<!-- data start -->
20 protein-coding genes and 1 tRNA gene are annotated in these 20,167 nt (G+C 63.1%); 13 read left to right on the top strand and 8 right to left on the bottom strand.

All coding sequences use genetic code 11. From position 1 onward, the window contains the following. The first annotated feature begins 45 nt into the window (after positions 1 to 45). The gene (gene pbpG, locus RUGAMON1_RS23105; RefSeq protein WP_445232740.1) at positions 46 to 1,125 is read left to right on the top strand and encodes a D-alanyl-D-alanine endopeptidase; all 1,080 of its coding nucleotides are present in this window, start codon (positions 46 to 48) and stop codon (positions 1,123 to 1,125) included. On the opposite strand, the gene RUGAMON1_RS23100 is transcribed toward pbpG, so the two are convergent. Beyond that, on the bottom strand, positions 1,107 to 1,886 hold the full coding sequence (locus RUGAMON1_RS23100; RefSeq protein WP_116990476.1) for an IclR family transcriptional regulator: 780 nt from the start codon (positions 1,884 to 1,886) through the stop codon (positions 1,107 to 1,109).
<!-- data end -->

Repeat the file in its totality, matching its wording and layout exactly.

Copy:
20 protein-coding genes and 1 tRNA gene are annotated in these 20,167 nt (G+C 63.1%); 13 read left to right on the top strand and 8 right to left on the bottom strand.

All coding sequences use genetic code 11. From position 1 onward, the window contains the following. The first annotated feature begins 45 nt into the window (after positions 1 to 45). The gene (gene pbpG, locus RUGAMON1_RS23105; RefSeq protein WP_445232740.1) at positions 46 to 1,125 is read left to right on the top strand and encodes a D-alanyl-D-alanine endopeptidase; all 1,080 of its coding nucleotides are present in this window, start codon (positions 46 to 48) and stop codon (positions 1,123 to 1,125) included. On the opposite strand, the gene RUGAMON1_RS23100 is transcribed toward pbpG, so the two are convergent. Beyond that, on the bottom strand, positions 1,107 to 1,886 hold the full coding sequence (locus RUGAMON1_RS23100; RefSeq protein WP_116990476.1) for an IclR family transcriptional regulator: 780 nt from the start codon (positions 1,884 to 1,886) through the stop codon (positions 1,107 to 1,109).